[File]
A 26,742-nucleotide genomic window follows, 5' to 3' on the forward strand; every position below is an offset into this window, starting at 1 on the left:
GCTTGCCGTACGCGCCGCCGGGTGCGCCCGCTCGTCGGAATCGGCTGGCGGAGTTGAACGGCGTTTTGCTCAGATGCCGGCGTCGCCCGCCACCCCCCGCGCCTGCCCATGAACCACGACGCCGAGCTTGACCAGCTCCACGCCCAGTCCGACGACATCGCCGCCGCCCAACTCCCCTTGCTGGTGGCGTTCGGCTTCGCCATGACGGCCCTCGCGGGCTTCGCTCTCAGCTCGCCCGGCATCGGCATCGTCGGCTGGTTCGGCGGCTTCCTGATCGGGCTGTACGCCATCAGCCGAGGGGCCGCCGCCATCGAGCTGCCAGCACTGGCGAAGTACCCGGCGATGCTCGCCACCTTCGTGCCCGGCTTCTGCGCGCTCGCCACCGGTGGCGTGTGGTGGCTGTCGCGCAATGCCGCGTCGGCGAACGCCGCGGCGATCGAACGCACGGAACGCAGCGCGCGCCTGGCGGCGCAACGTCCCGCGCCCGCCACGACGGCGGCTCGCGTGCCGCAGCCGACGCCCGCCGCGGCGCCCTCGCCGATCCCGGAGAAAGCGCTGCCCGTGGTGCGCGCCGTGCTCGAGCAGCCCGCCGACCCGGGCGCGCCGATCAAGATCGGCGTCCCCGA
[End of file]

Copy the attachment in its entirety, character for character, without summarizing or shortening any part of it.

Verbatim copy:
A 26,742-nucleotide genomic window follows, 5' to 3' on the forward strand; every position below is an offset into this window, starting at 1 on the left:
GCTTGCCGTACGCGCCGCCGGGTGCGCCCGCTCGTCGGAATCGGCTGGCGGAGTTGAACGGCGTTTTGCTCAGATGCCGGCGTCGCCCGCCACCCCCCGCGCCTGCCCATGAACCACGACGCCGAGCTTGACCAGCTCCACGCCCAGTCCGACGACATCGCCGCCGCCCAACTCCCCTTGCTGGTGGCGTTCGGCTTCGCCATGACGGCCCTCGCGGGCTTCGCTCTCAGCTCGCCCGGCATCGGCATCGTCGGCTGGTTCGGCGGCTTCCTGATCGGGCTGTACGCCATCAGCCGAGGGGCCGCCGCCATCGAGCTGCCAGCACTGGCGAAGTACCCGGCGATGCTCGCCACCTTCGTGCCCGGCTTCTGCGCGCTCGCCACCGGTGGCGTGTGGTGGCTGTCGCGCAATGCCGCGTCGGCGAACGCCGCGGCGATCGAACGCACGGAACGCAGCGCGCGCCTGGCGGCGCAACGTCCCGCGCCCGCCACGACGGCGGCTCGCGTGCCGCAGCCGACGCCCGCCGCGGCGCCCTCGCCGATCCCGGAGAAAGCGCTGCCCGTGGTGCGCGCCGTGCTCGAGCAGCCCGCCGACCCGGGCGCGCCGATCAAGATCGGCGTCCCCGA